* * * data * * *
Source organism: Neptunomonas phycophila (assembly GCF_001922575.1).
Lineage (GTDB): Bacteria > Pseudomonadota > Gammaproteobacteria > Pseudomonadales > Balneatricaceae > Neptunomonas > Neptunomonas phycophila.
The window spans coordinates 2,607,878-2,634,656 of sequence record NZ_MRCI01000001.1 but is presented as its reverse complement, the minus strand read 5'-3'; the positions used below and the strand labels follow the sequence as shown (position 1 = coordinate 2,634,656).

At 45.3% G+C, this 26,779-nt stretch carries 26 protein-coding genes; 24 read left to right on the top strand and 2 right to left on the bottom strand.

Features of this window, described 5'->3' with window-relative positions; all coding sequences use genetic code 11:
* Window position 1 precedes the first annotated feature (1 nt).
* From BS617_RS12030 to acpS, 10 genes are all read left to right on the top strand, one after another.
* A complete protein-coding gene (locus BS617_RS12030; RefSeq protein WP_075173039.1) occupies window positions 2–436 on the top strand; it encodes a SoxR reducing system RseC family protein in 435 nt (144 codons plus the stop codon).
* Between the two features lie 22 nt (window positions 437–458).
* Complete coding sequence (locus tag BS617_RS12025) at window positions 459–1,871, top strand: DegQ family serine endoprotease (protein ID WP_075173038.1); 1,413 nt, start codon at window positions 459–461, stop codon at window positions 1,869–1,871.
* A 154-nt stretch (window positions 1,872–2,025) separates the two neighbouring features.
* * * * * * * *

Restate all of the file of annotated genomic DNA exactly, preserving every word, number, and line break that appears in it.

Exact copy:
Source organism: Neptunomonas phycophila (assembly GCF_001922575.1).
Lineage (GTDB): Bacteria > Pseudomonadota > Gammaproteobacteria > Pseudomonadales > Balneatricaceae > Neptunomonas > Neptunomonas phycophila.
The window spans coordinates 2,607,878-2,634,656 of sequence record NZ_MRCI01000001.1 but is presented as its reverse complement, the minus strand read 5'-3'; the positions used below and the strand labels follow the sequence as shown (position 1 = coordinate 2,634,656).

At 45.3% G+C, this 26,779-nt stretch carries 26 protein-coding genes; 24 read left to right on the top strand and 2 right to left on the bottom strand.

Features of this window, described 5'->3' with window-relative positions; all coding sequences use genetic code 11:
* Window position 1 precedes the first annotated feature (1 nt).
* From BS617_RS12030 to acpS, 10 genes are all read left to right on the top strand, one after another.
* A complete protein-coding gene (locus BS617_RS12030; RefSeq protein WP_075173039.1) occupies window positions 2–436 on the top strand; it encodes a SoxR reducing system RseC family protein in 435 nt (144 codons plus the stop codon).
* Between the two features lie 22 nt (window positions 437–458).
* Complete coding sequence (locus tag BS617_RS12025) at window positions 459–1,871, top strand: DegQ family serine endoprotease (protein ID WP_075173038.1); 1,413 nt, start codon at window positions 459–461, stop codon at window positions 1,869–1,871.
* A 154-nt stretch (window positions 1,872–2,025) separates the two neighbouring features.